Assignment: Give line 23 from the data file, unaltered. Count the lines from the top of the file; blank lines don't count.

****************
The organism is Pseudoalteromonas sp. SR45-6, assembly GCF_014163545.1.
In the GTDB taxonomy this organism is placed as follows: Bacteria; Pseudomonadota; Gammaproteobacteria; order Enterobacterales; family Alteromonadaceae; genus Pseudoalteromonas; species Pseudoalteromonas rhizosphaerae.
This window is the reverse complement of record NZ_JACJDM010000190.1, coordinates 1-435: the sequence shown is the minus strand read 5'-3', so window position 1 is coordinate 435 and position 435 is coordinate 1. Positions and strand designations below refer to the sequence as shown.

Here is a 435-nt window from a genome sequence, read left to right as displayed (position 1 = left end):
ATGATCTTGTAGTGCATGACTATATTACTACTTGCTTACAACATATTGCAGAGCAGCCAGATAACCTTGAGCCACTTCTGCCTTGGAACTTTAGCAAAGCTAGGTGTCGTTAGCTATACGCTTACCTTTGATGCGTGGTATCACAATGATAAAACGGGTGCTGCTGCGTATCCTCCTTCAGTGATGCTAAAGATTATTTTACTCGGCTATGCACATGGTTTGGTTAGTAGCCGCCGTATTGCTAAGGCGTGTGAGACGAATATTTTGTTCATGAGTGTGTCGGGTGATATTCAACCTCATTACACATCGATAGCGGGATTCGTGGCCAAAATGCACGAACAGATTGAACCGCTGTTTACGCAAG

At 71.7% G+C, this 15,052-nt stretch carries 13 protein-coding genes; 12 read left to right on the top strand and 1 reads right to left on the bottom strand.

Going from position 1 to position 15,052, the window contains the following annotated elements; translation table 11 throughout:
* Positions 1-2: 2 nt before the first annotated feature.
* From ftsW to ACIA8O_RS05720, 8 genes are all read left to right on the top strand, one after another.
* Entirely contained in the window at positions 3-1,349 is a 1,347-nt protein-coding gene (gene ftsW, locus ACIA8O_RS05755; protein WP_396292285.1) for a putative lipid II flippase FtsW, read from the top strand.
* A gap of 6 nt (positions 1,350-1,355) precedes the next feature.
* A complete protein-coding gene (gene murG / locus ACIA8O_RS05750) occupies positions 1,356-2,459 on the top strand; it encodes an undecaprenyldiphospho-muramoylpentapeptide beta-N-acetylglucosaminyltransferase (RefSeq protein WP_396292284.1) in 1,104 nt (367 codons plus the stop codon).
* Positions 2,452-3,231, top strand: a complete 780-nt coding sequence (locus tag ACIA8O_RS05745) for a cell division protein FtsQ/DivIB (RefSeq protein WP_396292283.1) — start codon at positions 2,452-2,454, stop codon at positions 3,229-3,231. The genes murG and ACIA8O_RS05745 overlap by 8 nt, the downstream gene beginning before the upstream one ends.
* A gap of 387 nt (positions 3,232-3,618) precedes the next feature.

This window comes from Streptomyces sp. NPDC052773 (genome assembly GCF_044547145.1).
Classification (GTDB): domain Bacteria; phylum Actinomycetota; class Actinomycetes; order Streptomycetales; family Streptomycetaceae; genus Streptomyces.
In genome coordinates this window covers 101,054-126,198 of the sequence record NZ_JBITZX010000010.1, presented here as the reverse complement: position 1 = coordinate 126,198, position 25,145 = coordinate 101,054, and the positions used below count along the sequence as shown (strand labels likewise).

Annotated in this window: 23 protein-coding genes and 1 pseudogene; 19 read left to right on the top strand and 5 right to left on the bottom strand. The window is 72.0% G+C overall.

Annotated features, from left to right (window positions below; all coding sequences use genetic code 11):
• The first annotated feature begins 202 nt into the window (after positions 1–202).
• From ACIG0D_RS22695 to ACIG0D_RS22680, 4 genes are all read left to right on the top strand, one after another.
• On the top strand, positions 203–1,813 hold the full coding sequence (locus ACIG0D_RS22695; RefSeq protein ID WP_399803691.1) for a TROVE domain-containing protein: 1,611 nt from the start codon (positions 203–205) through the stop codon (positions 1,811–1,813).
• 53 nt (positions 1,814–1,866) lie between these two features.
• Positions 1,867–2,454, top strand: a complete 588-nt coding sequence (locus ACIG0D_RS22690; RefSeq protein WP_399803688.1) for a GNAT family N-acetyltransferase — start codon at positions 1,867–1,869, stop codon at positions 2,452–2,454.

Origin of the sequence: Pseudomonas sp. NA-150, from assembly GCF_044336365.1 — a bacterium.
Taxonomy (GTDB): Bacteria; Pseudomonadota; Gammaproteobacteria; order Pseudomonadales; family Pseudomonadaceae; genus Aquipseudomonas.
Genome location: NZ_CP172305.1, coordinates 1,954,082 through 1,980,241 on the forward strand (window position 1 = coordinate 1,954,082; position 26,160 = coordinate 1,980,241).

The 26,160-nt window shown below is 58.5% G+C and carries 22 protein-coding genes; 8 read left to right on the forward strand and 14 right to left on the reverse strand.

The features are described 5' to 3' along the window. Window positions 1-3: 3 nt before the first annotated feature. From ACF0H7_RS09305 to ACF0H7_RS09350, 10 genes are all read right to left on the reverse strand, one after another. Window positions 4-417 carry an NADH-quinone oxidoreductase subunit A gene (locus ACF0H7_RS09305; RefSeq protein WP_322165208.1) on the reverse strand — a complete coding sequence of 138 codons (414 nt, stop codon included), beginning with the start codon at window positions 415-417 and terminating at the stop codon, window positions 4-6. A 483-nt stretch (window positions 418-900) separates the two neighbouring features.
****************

• 53 nt (positions 1,814–1,866) lie between these two features.